Clinical supervisors make frequent assessments of medical trainees’ competence so they can provide appropriate opportunities for trainees to experience clinical independence. This study explored context-specific assessments of trainees’ competence for independent clinical work.Method
In Phase One, 88 teaching team members from internal and emergency medicine were observed during clinical activities (216 hours), and 65 participants completed brief interviews. In Phase Two, 36 in-depth interviews were conducted using video vignettes. Data collection and analysis employed grounded theory methodology.Results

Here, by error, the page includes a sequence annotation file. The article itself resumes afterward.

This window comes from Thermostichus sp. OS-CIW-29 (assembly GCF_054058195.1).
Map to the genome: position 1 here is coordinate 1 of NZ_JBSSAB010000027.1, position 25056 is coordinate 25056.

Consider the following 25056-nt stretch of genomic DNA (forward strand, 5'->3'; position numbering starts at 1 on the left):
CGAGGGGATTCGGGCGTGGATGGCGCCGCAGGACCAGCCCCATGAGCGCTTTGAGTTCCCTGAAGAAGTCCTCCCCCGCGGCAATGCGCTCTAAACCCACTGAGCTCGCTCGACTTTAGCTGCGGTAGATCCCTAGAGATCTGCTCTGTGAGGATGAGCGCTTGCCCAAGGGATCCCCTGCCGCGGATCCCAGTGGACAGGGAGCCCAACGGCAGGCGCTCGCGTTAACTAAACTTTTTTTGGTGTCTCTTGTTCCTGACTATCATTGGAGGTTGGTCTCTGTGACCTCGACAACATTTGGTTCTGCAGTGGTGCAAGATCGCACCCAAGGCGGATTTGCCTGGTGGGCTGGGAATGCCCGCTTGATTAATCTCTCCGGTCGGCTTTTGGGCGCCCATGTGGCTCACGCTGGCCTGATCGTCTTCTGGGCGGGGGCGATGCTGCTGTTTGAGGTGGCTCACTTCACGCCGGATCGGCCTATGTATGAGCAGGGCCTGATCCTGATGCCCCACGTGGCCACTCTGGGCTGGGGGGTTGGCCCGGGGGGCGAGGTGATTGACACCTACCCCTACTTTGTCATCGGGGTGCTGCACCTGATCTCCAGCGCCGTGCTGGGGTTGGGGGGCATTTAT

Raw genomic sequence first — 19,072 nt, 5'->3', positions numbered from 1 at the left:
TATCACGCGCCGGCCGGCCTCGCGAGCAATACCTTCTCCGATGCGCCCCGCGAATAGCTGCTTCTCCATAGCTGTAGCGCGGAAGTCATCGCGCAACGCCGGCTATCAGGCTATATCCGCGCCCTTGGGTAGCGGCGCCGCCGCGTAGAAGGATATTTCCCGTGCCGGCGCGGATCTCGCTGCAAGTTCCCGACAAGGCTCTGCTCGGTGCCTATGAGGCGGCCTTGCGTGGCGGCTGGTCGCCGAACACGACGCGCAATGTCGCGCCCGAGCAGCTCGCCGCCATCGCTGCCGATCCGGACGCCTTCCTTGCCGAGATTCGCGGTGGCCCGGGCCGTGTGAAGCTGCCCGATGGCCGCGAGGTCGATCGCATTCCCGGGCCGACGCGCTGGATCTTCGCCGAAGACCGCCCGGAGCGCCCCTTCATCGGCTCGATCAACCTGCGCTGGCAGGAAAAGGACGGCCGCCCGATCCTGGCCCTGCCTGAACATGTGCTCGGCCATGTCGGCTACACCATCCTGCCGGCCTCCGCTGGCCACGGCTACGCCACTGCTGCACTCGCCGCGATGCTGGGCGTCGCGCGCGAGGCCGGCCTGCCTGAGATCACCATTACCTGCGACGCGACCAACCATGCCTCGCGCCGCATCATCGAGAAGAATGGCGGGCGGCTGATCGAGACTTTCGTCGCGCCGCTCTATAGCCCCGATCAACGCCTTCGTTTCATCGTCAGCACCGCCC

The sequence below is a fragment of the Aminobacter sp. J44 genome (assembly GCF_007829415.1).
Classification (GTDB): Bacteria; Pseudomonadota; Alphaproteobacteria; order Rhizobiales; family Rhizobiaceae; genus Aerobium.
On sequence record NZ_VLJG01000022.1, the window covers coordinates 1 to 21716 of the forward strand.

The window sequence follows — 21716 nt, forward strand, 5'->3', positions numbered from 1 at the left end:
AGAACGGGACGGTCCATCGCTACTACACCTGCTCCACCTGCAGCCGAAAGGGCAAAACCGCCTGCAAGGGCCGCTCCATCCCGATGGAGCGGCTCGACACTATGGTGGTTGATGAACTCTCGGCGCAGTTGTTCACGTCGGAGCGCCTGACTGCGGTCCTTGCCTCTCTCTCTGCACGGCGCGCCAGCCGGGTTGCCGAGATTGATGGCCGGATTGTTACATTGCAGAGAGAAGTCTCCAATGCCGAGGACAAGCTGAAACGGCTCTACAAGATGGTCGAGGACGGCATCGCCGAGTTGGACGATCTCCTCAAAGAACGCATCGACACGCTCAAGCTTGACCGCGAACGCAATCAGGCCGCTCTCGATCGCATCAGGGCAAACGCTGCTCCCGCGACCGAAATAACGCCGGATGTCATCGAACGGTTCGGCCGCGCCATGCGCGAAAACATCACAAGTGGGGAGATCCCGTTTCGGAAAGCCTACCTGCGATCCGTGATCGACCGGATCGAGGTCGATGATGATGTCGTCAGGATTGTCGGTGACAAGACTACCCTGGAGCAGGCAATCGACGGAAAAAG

Supervisors’ assessments of trainee trustworthiness for independent clinical work involved consideration of four dimensions: knowledge/skill, discernment of limitations, truthfulness, and conscientiousness. Supervisors’ reliance on language cues as a source of trustworthiness data was revealed.Conclusions
This study provides an initial exploration of context-specific competence assessments, which affect both patient safety and education, and provides a novel framework for study of the links between language use and competence.